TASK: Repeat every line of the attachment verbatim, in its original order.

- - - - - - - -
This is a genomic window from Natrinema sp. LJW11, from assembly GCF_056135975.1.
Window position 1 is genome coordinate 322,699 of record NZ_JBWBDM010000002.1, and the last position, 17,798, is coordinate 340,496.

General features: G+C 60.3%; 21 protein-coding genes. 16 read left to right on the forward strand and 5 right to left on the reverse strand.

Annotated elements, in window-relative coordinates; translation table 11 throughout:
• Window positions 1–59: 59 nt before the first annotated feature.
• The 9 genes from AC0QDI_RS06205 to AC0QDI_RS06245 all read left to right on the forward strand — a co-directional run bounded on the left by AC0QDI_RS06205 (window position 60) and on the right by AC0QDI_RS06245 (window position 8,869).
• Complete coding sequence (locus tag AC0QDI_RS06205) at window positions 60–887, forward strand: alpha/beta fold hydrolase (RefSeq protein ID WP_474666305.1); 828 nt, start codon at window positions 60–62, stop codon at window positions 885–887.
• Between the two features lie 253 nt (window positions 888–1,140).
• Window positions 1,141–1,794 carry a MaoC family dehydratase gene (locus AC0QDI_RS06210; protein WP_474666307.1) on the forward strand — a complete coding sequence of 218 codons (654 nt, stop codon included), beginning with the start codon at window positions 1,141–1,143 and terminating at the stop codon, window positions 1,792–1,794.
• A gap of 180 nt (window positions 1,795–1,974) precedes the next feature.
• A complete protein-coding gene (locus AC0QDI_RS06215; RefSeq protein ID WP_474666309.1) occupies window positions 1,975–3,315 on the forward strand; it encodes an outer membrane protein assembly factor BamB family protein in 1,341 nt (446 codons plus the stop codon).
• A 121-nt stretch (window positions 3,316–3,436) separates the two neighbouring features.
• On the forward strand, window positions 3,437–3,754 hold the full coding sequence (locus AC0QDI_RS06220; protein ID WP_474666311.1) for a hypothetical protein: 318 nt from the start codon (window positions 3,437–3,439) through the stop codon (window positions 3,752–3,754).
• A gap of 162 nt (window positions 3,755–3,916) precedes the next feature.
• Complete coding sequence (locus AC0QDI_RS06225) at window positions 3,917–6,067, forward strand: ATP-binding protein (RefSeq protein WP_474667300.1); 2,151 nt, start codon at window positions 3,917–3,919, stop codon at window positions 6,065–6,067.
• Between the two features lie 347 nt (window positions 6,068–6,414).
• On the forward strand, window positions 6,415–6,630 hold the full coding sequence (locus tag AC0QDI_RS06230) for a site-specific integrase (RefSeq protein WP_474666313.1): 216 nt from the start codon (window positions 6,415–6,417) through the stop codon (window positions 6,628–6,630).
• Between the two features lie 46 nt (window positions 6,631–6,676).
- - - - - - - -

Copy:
This is a genomic window from Natrinema sp. LJW11, from assembly GCF_056135975.1.
Window position 1 is genome coordinate 322,699 of record NZ_JBWBDM010000002.1, and the last position, 17,798, is coordinate 340,496.

General features: G+C 60.3%; 21 protein-coding genes. 16 read left to right on the forward strand and 5 right to left on the reverse strand.

Annotated elements, in window-relative coordinates; translation table 11 throughout:
• Window positions 1–59: 59 nt before the first annotated feature.
• The 9 genes from AC0QDI_RS06205 to AC0QDI_RS06245 all read left to right on the forward strand — a co-directional run bounded on the left by AC0QDI_RS06205 (window position 60) and on the right by AC0QDI_RS06245 (window position 8,869).
• Complete coding sequence (locus tag AC0QDI_RS06205) at window positions 60–887, forward strand: alpha/beta fold hydrolase (RefSeq protein ID WP_474666305.1); 828 nt, start codon at window positions 60–62, stop codon at window positions 885–887.
• Between the two features lie 253 nt (window positions 888–1,140).
• Window positions 1,141–1,794 carry a MaoC family dehydratase gene (locus AC0QDI_RS06210; protein WP_474666307.1) on the forward strand — a complete coding sequence of 218 codons (654 nt, stop codon included), beginning with the start codon at window positions 1,141–1,143 and terminating at the stop codon, window positions 1,792–1,794.
• A gap of 180 nt (window positions 1,795–1,974) precedes the next feature.
• A complete protein-coding gene (locus AC0QDI_RS06215; RefSeq protein ID WP_474666309.1) occupies window positions 1,975–3,315 on the forward strand; it encodes an outer membrane protein assembly factor BamB family protein in 1,341 nt (446 codons plus the stop codon).
• A 121-nt stretch (window positions 3,316–3,436) separates the two neighbouring features.
• On the forward strand, window positions 3,437–3,754 hold the full coding sequence (locus AC0QDI_RS06220; protein ID WP_474666311.1) for a hypothetical protein: 318 nt from the start codon (window positions 3,437–3,439) through the stop codon (window positions 3,752–3,754).
• A gap of 162 nt (window positions 3,755–3,916) precedes the next feature.
• Complete coding sequence (locus AC0QDI_RS06225) at window positions 3,917–6,067, forward strand: ATP-binding protein (RefSeq protein WP_474667300.1); 2,151 nt, start codon at window positions 3,917–3,919, stop codon at window positions 6,065–6,067.
• Between the two features lie 347 nt (window positions 6,068–6,414).
• On the forward strand, window positions 6,415–6,630 hold the full coding sequence (locus tag AC0QDI_RS06230) for a site-specific integrase (RefSeq protein WP_474666313.1): 216 nt from the start codon (window positions 6,415–6,417) through the stop codon (window positions 6,628–6,630).
• Between the two features lie 46 nt (window positions 6,631–6,676).